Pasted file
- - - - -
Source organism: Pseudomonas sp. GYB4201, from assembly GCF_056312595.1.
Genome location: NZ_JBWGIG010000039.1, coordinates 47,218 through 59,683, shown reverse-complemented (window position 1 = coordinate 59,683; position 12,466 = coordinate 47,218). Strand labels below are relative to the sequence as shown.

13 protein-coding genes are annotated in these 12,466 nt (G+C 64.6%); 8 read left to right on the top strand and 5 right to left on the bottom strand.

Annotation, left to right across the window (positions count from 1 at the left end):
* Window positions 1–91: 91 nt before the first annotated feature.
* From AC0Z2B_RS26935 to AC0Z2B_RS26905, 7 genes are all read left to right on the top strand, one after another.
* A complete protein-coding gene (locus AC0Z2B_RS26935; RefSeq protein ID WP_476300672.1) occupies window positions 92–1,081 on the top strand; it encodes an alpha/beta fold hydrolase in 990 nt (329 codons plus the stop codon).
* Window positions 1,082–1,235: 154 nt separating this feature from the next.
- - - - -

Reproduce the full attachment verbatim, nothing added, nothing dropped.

Source organism: Pseudomonas sp. GYB4201, from assembly GCF_056312595.1.
Genome location: NZ_JBWGIG010000039.1, coordinates 47,218 through 59,683, shown reverse-complemented (window position 1 = coordinate 59,683; position 12,466 = coordinate 47,218). Strand labels below are relative to the sequence as shown.

13 protein-coding genes are annotated in these 12,466 nt (G+C 64.6%); 8 read left to right on the top strand and 5 right to left on the bottom strand.

Annotation, left to right across the window (positions count from 1 at the left end):
* Window positions 1–91: 91 nt before the first annotated feature.
* From AC0Z2B_RS26935 to AC0Z2B_RS26905, 7 genes are all read left to right on the top strand, one after another.
* A complete protein-coding gene (locus AC0Z2B_RS26935; RefSeq protein ID WP_476300672.1) occupies window positions 92–1,081 on the top strand; it encodes an alpha/beta fold hydrolase in 990 nt (329 codons plus the stop codon).
* Window positions 1,082–1,235: 154 nt separating this feature from the next.